Once the modelers rebuilt the players' heads for the game, they aligned the vertices at the base of each head with the adjoining vertices of each body, making sure they were identically weighted. This way, the degree of influence exerted on both by the underlying skeleton was equal and the two pieces would deform as one. Because of the abbreviated production cycle, though, the group created only one body model for all the characters in this year's edition of the game.

Through a series of programs, the shape of the model was automatically modified in real time according to database entries for each player's height, weight, and build. The player's body was generated with quads, or four-sided polygons, to optimize the display frame rate and the rendering speed, and was surfaced by lead modeler Min Choi to withstand the extreme range of upper-body movement displayed in baseball without twisting abruptly or unnaturally. In particular, the animation of the upper torso demanded an evenly subdivided polygonal mesh that would bind smoothly to the skeleton and, therefore, deform realistically across all the extreme motions.

According to Tento, the player skeleton was kept fairly basic to constrain animation file sizes and to simplify the workflow of the animators. "In a baseball game, you have to deal with a vast number of animations that include stances, signature moves, and scripted sequences," he notes. "If we set up a skeleton with too many bones, the resulting data fed into the game would inevitably be far too big to fit into memory."
Using Maya's Set Driven Keys, animators controlled the players' hand and body positions to mimic 30 individual batting stances.

Though EA's artists used forward and inverse kinematics (IK) for most body animation, the skeleton's hand comprised too many joints to be animated by simple keyframing of the bones or IK handles. Alternatively, the team employed Maya's Set Driven Keys for the hand animation, through which all the motion of the bones and IK handles in a particular hand movement was "driven" by a single slider-controlled tool.

For example, to accomplish the bat-gripping action that occurs as a batter takes his stance at the plate, the team used a Set Driven Key, with the beginning and end of the hand movement defined by a value range between 0 and 1. That value could then be adjusted with a slider to position the hand into any shape the animators desired. At position 0, the hand was in a relaxed state; at position 0.5, the hand was set in a semi-open posture; and at position 1, the hand was clenched around the bat. Therefore, instead of repeatedly keyframing all 24 bones in the hand each time the gripping motion was required, animators only had to move and key the slider. Approximately seven different hand movements were created as Set Driven Keys, resulting in a variety of animations, including high-fiving, fist pumping, and bat-gripping actions for 30 authentic batting stances.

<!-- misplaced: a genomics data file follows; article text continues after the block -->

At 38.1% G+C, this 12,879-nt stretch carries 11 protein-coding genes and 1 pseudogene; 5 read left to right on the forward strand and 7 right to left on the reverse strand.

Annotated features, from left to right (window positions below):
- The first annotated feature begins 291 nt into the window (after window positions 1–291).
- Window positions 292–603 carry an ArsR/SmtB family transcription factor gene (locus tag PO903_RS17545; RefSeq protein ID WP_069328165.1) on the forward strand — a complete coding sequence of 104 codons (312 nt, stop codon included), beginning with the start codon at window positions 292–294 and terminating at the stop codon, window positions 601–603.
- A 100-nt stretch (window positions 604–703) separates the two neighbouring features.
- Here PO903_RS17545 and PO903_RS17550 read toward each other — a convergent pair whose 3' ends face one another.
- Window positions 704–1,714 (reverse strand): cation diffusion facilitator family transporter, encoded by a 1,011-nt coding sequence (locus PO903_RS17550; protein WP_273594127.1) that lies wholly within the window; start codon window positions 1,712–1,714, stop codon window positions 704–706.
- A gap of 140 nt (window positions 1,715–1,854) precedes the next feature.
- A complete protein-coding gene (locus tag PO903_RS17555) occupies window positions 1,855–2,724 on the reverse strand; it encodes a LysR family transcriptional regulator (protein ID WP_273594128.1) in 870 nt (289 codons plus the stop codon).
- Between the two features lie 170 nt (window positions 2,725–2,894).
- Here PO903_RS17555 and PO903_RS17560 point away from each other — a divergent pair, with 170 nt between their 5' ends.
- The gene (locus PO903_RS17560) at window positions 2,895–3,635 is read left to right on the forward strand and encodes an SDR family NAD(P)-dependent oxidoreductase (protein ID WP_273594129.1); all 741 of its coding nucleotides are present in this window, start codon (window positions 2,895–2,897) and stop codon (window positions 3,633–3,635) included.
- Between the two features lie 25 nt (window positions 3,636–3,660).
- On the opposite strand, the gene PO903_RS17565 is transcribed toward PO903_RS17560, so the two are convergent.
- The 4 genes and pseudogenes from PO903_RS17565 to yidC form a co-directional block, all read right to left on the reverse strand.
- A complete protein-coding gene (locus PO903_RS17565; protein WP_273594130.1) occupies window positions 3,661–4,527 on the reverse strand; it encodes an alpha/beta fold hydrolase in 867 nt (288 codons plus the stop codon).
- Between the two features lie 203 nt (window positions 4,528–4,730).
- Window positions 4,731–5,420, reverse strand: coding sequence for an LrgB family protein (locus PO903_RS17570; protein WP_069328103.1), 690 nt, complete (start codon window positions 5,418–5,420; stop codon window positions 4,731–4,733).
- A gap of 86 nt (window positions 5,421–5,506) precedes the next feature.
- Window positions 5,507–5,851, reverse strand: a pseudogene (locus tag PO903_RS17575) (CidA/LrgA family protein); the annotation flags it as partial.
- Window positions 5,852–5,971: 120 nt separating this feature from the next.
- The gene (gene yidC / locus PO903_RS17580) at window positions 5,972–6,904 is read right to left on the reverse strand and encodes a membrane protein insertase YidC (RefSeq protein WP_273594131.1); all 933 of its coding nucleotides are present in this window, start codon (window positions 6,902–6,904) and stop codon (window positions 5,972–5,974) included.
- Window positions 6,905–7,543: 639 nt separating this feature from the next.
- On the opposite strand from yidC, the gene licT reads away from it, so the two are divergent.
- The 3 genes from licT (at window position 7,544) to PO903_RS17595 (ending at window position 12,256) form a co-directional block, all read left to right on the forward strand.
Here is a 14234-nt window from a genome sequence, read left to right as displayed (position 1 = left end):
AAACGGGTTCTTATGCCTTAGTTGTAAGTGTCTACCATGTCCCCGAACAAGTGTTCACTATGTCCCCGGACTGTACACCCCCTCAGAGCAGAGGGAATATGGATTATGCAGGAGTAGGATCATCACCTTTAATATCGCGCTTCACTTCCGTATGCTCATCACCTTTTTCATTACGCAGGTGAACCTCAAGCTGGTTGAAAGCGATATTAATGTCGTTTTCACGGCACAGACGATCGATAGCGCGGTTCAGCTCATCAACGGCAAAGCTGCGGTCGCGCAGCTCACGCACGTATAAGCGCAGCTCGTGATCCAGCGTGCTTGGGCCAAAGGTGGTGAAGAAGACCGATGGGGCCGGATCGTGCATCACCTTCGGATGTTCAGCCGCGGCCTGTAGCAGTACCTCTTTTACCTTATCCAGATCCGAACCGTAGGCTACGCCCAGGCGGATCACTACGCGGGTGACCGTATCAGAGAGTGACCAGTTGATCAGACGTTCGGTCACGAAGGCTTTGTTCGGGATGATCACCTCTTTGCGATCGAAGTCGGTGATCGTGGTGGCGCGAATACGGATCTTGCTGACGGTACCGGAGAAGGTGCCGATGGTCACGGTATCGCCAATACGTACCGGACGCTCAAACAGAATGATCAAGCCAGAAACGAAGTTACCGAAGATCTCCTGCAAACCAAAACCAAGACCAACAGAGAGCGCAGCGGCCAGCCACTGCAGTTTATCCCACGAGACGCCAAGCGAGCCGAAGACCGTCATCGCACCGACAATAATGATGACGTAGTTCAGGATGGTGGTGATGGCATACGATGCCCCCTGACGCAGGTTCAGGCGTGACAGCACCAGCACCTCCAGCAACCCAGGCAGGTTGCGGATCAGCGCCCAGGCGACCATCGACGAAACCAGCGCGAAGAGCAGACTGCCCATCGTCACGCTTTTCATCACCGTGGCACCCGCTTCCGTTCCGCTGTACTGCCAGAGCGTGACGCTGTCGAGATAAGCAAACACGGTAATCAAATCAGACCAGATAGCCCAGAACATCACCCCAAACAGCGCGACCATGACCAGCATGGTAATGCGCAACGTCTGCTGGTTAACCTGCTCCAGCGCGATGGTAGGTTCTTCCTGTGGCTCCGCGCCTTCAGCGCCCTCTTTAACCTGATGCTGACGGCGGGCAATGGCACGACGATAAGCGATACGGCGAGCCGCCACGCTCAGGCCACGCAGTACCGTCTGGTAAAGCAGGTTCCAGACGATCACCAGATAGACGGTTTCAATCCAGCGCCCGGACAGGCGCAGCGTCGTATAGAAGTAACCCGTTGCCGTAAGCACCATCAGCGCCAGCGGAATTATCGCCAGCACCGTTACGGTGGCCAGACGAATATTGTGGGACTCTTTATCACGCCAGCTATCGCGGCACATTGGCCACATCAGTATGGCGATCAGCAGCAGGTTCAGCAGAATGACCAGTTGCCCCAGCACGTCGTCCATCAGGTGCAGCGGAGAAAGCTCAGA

The group also developed facial animations to make the new players appear more demonstrative and engaging. Instead of repeatedly keyframing clusters of control vertices or using morph targets, animators Matt Derksen and Brian Robinson developed 23 Set Driven Keys for manipulating the eyelids, eyebrows, jaw, cheeks, and mouth into a wide range of facial expressions, including grinning, frowning, and smirking.

Next, InSpeck's original 2048 by 1024 texture maps were fine-tuned in Adobe Systems' Photoshop so they could be seamlessly overlaid with the neck textures of the players. The textures were scaled down to a resolution of 128 by 128 pixels for the highest LOD and mapped onto the head using bioVirtual's 3DmeNow software. Although time constraints demanded that the player-model's art assets be as sharable as possible between the Xbox and PS2 versions of the game, EA exploited the Xbox's greater capacity for texture detail by dedicating a separate texture pipeline for the Xbox player faces, whose resolution is roughly double that of their PS2 counterparts. However, for the Xbox version, the artists were limited to using the higher resolution textures for only a small selection of star players.
To coordinate each player's body and head assets during game play, EA's code accesses a database of measurements for each person.

"We plan to extend the same treatment to all the player models for the [Xbox version], possibly enhancing the texture detail and pushing the technical limits even further," Tento says. "Although each head has distinctive geometric fea tures, the [highly de tail] textures allow us to enhance the realism to an even greater extent."